New York lawmakers in both chambers have passed a bill that will give the state’s hemp growers temporary cannabis business licenses as regulators work to craft the rules to stand up the forthcoming adult use cannabis industry.
The legislation, Senate Bill S8084A, sponsored by Sen. Michelle Hinchey, which would specifically allow hemp farmers to cultivate, process, and distribute cannabis flower, now awaits Gov. Kathy Hochul’s signature. The Assembly version was sponsored by Majority Leader Crystal Peoples-Stokes, who, along with Sen. Liz Krueger, pushed adult use legalization over the finish line.
New York hemp growers have been beaten up by a combination of factors, including a glut that sent prices crashing, as Cannabis Wire has reported. Hinchey said a statement that she hopes the legislation will help lift up some of these hemp farmers.
“Our existing hemp growers, who have been some of the hardest hit by market fluctuations, already have the knowledge base to meet this need, and I’m proud to sponsor legislation to help them obtain conditional licenses, which will allow New York to implement its cannabis program faster,” Hinchey said.
Hinchey that the legislation should “advance the critical social equity goals” laid out in the adult use law by “establishing mentorship programs that bring more BIPOC growers into the fold to strengthen diversity in agriculture and deliver opportunities for all who want to be part of this exciting space.”
Temporary license holders will have to obtain adult use business licenses once those are available, which is expected in 2023.
“This bill is necessary to allow for a timely establishment of the adult-use cannabis market by allowing for the temporary conditional cultivation and processing of adult-use cannabis as soon as is feasible,” the bill text reads. “This bill will be particularly helpful in providing social equity retail dispensary licensees with products on day-one of retail sales.”
Former New York Gov. Andrew Cuomo signed the Marihuana Regulation & Taxation Act into law last March. Since then, regulators have worked to expand the state’s medical cannabis program, as well as the state’s cannabinoid hemp program. There are currently about 120,000 registered patients, and as of January, patients can receive certifications from their medical provider for any condition and qualify to participate in the program.
During the statewide “Cannabis Conversation” outreach events that cannabis regulators have hosted since the start of the year, Tremaine Wright, chair of the Cannabis Control Board, within the Office of Cannabis Management, has spoken about the timing of the launch of the adult use market and how it will play into the medical program.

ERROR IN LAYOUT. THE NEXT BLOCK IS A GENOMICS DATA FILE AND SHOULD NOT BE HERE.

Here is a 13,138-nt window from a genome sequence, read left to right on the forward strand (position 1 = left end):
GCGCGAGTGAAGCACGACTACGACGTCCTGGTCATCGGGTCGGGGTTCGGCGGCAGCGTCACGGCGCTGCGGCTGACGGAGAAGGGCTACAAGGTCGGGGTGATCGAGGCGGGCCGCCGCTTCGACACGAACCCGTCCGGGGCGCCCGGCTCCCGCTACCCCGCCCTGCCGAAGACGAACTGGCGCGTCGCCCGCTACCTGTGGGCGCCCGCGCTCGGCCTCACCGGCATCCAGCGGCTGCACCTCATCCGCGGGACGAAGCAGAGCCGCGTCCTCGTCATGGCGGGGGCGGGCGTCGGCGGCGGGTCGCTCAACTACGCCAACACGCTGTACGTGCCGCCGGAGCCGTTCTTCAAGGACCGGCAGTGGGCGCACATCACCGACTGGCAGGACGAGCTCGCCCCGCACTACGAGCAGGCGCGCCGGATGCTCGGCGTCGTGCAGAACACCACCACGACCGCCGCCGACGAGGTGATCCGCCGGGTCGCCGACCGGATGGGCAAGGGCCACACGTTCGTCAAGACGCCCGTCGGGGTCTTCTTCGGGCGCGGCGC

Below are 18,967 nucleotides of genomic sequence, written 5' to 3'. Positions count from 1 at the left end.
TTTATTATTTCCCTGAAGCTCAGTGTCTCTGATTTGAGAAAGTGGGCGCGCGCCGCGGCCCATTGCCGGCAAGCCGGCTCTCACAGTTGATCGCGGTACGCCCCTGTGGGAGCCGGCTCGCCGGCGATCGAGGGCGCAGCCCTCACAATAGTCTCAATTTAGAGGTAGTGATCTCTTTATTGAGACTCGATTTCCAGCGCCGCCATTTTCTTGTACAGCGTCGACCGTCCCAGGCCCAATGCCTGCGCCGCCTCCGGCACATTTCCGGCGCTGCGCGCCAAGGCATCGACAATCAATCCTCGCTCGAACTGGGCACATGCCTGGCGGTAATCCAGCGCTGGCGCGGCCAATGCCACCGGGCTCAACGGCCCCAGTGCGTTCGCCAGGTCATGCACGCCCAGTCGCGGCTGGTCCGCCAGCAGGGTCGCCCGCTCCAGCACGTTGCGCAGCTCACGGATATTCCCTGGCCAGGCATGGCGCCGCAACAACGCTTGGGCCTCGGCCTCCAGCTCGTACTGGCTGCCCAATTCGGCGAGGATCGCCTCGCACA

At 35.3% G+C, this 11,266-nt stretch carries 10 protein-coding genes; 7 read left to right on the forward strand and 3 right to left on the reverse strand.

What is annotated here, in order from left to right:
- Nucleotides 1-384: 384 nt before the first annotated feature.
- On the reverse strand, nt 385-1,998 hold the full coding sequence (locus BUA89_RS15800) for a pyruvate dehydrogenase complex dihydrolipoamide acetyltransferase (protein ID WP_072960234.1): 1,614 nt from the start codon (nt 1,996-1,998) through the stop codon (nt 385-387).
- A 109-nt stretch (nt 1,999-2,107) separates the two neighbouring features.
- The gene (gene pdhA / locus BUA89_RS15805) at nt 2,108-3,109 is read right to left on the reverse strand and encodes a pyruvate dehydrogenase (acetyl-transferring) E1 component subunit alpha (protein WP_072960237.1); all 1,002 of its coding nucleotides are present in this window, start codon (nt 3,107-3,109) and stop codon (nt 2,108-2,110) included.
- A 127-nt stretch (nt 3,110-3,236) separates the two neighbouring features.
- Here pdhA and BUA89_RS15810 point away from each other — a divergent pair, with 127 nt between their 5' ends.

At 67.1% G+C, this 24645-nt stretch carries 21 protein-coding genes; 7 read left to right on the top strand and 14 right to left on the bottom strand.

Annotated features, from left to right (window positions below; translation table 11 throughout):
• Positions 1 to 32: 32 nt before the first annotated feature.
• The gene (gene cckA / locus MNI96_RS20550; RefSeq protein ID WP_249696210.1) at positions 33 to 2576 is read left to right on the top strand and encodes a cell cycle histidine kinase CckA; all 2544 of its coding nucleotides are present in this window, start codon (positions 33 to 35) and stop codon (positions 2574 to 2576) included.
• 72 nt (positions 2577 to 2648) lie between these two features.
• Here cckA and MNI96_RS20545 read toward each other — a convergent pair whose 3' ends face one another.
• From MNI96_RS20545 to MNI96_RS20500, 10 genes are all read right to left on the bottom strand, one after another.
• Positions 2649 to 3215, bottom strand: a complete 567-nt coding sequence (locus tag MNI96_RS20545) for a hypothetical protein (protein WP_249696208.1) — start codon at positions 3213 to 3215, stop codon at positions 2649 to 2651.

“We know that the largest number of consumers are going to be recreation and we are trying to time licenses,” Wright said during an event focused on the Central region of the state.
“The MRTA actually tells us to prioritize the equity applicants. And so we’ll be doing our best to make sure that they get priority. And it is also very clear in the MRTA that we are to support and help build our small businesses and make sure that they have a space here,” Wright said.
Wright also said during a New York City-focused outreach event that regulators have not set a limit on licenses.
“We’re not setting a specific limit. We’re building this market based on our supply and demand. We really want to do what this market can hold, and what’s going to keep it stable. We are hoping that we are delivering the right types of licenses at the right time and that will be dictated to us by the market trends,” Wright said.
Also on Wednesday, the Office of Cannabis Management announced new proposed rules in an effort to make the state’s existing medical cannabis program more efficient, and more environmentally friendly.
The proposed rules would allow registered organizations, or the 10 companies that are licensed to operate in the medical program, to “accept packaging for reuse and modifying packaging and labeling requirements to support it, reducing waste created by the industry.” The rules would also establish additional regulations around packing and labeling to curb appeal to minors.
It also appears that regulators are already thinking about future innovations, because they’re proposing the removal of limits on “naming conventions for products, paving the way for products to include names of various cannabis strains.”
Two proposed rules are aimed at streamlining operations. One would allow registered organizations’ pharmacists to work remotely, and another would replace the “overburdensome requirement” that registered organizations have 24 hour video surveillance, and instead allow “motion-activated recording” after businesses close.
The regulations will be up for consideration at Thursday’s Cannabis Control Board meeting and, if approved, will be subject to a 60-day public comment window.
OCM is also asking for the Cannabis Control Board to enter into a contract with Shaleen Title, a former cannabis regulator in Massachusetts, who, as regulators noted, has “worked on writing, passing, and implementing equitable cannabis laws for over 20 years.” Title recently launched the Parabola Center for Law and Policy, “a nonpartisan think tank of legal professionals and drug policy experts coming together to protect people, not corporations.”